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Cancer drugs are a unique class of therapeutic agents. Like all therapeutics, they interfere with pathophysiological processes. Unlike other therapeutics, however, interference with these processes in cancer patients is intended to produce death of malignant cells without killing or injuring the non-malignant cells in normal host tissues. This is a daunting engineering challenge. Remarkably, modest successes, and even cures, are achieved through the use of non-selective, proliferation dependent chemotherapeutic poisons in a limited number of cancer types due to their higher proliferative rate and lower apoptotic threshold compared to normal tissues . The price for such non-selectivity, however, is dose-limiting host toxicities, particularly myelosuppression, which greatly limits therapeutic efficacy against the more common solid malignancies. These limitations have lead to a profound re-thinking about the rationale for cancer drug development.
Cancer cells often acquire an addiction to specific oncogenic signaling pathways . Based upon this acquisition, a new class of targeted drugs has emerged designed to selectively inhibit only particular oncogenic signaling protein targets. In theory, such highly selective oncogene-based inhibitors target growth suppression and/or death of individual oncogene-addicted cancer cells sparing host normal cells. As a class, these new oncogene-targeted inhibitors are less toxic than chemotherapeutics, but they are not without side effects. More significantly, their therapeutic efficacy is limited by heterogeneity within the cancer cell population with regards to addiction to the specific oncogenic signaling resulting in drug resistance [3, 4].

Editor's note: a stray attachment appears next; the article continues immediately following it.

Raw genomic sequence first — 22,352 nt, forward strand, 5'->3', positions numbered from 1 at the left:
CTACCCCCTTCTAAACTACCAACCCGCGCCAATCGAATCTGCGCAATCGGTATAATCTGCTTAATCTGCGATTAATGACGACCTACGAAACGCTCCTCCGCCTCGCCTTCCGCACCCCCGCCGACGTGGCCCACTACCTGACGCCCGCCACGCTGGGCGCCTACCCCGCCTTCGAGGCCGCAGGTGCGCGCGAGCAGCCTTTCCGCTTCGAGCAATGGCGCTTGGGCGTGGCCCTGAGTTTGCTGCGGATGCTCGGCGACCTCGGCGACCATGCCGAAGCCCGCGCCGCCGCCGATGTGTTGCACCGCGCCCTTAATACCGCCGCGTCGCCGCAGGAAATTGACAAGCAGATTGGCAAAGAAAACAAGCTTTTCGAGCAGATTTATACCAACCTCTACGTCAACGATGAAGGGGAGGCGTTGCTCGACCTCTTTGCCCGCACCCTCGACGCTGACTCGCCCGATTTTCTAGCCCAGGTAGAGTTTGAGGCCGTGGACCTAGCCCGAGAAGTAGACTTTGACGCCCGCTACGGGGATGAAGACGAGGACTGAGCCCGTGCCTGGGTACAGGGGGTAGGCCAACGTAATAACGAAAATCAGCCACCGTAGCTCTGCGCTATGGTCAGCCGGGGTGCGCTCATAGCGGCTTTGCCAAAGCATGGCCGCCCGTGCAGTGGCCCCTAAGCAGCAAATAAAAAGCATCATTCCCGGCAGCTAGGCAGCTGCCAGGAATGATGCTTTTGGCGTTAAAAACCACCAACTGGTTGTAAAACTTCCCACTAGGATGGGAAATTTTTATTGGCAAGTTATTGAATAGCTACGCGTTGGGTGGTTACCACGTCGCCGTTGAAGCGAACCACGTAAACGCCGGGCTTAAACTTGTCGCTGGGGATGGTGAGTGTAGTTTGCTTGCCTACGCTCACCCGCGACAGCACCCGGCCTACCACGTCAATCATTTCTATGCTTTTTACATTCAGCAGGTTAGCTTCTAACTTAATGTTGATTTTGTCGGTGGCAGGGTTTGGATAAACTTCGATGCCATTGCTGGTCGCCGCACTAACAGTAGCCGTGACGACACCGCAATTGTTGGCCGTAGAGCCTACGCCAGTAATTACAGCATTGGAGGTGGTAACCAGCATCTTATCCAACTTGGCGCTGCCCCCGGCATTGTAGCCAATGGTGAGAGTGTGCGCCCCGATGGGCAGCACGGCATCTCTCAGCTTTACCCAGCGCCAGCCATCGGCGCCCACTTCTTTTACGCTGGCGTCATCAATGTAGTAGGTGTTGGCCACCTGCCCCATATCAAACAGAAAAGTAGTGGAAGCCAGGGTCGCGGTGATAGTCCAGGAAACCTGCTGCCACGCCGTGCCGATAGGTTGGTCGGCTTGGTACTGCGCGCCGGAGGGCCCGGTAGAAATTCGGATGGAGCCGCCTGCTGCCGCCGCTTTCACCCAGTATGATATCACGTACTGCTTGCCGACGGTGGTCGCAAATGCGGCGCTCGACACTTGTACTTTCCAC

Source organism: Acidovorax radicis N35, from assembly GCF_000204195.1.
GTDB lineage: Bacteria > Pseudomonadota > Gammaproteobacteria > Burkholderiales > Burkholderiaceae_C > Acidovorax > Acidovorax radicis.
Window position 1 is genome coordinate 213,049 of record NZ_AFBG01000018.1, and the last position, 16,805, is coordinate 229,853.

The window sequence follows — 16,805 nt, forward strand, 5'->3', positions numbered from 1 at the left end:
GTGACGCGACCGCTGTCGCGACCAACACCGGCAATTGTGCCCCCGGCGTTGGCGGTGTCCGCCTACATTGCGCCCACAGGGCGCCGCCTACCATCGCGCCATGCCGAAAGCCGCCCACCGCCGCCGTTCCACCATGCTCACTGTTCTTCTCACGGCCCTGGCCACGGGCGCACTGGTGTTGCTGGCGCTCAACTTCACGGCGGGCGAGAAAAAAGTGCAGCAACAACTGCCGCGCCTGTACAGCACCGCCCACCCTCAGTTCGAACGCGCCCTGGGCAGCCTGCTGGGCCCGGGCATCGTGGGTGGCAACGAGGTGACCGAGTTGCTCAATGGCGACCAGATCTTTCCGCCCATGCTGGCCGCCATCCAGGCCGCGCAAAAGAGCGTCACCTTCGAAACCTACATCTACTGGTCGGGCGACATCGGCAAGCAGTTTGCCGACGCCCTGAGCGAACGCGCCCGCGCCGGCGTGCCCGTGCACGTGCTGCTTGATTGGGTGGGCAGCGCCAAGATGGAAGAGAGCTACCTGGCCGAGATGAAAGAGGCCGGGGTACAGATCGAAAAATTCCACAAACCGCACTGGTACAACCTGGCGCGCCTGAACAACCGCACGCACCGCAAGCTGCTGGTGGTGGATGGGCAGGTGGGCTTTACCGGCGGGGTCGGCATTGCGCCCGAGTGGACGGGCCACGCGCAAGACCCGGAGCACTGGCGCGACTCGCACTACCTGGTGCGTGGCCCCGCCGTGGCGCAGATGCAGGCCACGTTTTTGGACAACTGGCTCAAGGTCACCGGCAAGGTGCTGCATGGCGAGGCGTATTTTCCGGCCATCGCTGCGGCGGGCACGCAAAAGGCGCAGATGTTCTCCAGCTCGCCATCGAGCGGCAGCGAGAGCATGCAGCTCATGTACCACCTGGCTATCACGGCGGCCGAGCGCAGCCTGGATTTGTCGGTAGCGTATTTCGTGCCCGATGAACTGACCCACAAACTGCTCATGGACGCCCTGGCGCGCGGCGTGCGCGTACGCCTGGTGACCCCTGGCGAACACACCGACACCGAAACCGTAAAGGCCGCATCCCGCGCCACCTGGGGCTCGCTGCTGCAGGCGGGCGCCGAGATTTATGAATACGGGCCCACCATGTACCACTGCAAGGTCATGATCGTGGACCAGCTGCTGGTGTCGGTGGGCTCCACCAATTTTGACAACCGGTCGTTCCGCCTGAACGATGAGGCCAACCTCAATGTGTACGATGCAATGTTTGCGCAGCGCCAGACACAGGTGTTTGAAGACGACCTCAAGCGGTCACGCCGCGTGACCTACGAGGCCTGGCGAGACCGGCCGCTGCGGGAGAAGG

A strategy to overcome such tumor cell heterogeneity based therapeutic resistance is to develop a drug that acts like a “molecular grenade” in that it is designed to “detonate” upon release of a non-selective toxin restrictively within the extracellular microenvironment of metastatic sites of cancer. The chemical engineering requirements for optimizing the non-selective toxin are that it should be: 1) highly cell penetrant (i.e., lipophilic), 2) a potent inhibitor of an essential intracellular process required for survival by all cell types, and 3) capable of peptide bond formation with a specifically engineered carrier peptide. The amino-acid sequence of the carrier peptide is optimized to allow for coupling to the non-selective toxin via a peptide bond to produce a water soluble non-cell penetrant drug which is efficiently hydrolyzed releasing the cell penetrant toxin only by a defined protease whose expression is restricted to metastatic sites of cancer. Thus, when the drug is infused, it distributes systemically throughout the body but can only be activated (i.e. detonated) within the extracellular fluid by a plasma membrane protease expressed by at least a subset of cells within cancer sites, but not by cells in normal tissue. Within tumor sites, the protease “pulls the pin” on the grenade by proteolytically releasing the cell penetrant toxin. Once liberated, the toxin rapidly penetrates cells in its immediate vicinity due to its lipophilicity and does not re-enter the circulation, thus restricting its non-selective toxicity to the cancer microenvironment. The advantage of such selective extracellular hydrolysis is that only a fraction of the cells need to express the enzyme since its continuous activity amplifies the level of cell penetrant toxin liberated into the extracellular fluid shared by all cells within the metastatic site. This amplification minimizes the problem of tumor cell heterogeneity by inducing a substantial “bystander effect” in which, like a detonated grenade, all cells within the tumor site including both malignant and infiltrating host supportive cells are killed, even those that do not express the activating enzyme. Thus, development of resistance is retarded without simultaneously producing non-selective host toxicity.